Dana Corp. wants the U.S. government to pick up some of the $250 million cost of cleaning up a toxic factory site in South Plainfield, N.J., arguing the Defense Department oversaw the factory during World War II, when much of the contamination occurred.
In papers filed with the U.S. Bankruptcy Court in New York City, the Toledo auto parts firm asked a judge to reject the government's environmental-damage claims against it. It said most of the $300 million in costs the government is seeking are related to the South Plainfield site, which the U.S. Environmental Protection Agency lists among the country's most hazardous.
The government hasn't accused Dana of contaminating the site - actual contamination, according to court papers, occurred after Dana stopped using the site in 1929 and leased it to Cornell Dubilier Electronics Inc.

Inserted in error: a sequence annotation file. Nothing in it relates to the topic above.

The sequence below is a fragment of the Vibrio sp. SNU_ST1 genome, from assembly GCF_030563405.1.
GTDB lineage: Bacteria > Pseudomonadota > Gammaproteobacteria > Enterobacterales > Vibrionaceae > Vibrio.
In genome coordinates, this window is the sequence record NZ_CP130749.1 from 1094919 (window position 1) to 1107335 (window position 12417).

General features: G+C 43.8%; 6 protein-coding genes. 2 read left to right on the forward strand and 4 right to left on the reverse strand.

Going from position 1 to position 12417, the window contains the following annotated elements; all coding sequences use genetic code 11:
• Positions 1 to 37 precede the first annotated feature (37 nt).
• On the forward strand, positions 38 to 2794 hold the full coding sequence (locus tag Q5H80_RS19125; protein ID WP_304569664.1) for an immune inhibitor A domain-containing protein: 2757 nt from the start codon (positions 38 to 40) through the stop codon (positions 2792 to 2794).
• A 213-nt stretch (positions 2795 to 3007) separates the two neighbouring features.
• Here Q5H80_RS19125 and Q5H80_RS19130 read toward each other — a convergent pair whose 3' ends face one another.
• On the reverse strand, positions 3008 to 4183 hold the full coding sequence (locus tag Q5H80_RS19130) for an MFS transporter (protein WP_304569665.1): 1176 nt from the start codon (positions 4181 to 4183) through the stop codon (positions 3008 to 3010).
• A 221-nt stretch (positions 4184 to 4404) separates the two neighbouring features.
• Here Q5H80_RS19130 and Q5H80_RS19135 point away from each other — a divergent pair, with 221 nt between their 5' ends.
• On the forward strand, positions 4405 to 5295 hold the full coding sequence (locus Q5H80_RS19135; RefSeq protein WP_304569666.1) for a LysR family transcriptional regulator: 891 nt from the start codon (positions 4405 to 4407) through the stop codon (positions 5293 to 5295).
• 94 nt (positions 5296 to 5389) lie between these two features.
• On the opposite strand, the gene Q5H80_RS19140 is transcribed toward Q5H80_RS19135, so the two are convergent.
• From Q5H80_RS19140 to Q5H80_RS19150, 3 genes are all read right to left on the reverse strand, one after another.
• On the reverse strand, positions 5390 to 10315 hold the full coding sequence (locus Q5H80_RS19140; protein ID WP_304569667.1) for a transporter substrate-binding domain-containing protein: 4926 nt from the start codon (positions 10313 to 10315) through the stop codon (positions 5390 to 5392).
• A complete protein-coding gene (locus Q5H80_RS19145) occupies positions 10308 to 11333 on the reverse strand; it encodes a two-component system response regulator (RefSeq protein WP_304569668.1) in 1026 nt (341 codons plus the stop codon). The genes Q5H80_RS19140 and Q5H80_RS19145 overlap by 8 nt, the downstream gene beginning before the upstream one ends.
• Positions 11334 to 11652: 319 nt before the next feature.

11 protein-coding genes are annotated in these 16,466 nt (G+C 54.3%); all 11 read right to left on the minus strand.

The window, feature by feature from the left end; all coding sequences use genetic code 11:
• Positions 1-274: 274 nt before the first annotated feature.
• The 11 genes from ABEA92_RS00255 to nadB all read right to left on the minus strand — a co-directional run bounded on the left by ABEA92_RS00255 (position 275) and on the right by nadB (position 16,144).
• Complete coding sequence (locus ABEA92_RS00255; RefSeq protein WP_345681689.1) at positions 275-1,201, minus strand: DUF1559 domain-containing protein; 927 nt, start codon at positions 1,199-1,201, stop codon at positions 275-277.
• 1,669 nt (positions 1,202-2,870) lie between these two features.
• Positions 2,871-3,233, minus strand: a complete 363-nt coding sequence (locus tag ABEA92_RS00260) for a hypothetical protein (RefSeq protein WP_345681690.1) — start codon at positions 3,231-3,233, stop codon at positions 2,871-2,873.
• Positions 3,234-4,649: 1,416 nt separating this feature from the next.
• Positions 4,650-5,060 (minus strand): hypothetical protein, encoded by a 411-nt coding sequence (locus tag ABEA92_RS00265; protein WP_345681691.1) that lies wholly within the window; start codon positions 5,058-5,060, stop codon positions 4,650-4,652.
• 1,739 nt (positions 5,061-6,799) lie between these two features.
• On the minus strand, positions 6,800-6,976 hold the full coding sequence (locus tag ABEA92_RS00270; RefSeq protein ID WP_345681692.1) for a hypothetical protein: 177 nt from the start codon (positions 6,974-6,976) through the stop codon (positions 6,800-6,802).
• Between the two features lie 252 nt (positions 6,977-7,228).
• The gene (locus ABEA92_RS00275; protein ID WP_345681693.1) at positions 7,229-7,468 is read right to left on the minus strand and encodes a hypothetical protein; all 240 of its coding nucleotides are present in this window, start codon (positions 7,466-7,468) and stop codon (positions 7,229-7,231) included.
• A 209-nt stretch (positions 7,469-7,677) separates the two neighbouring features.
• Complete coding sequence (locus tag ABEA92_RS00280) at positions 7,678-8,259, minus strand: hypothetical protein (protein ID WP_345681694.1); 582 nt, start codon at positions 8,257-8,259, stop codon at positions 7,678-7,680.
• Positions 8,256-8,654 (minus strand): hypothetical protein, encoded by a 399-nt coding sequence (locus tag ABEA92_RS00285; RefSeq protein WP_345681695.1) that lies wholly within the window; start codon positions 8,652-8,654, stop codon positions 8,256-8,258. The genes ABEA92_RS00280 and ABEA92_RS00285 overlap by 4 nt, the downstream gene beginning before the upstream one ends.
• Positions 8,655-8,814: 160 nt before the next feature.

The EPA said Cornell Dubilier "dumped material contaminated with polychlorinated biphenyls (PCBs) and other substances directly onto site soils."
Still, the government contends Dana is liable for the entire cleanup because it owned the site when it was contaminated.
In its court papers, Dana said the government's claim is unfair because "it effectively seeks to shift the government's own liability to Dana."
Cornell Dubilier makes capacitors and other electronic components. During World War II, the Defense Department was "pervasively involved" in operations of the South Plainfield factory, Dana said, citing a memo written to the EPA by a Cornell Dubilier attorney in 2004.
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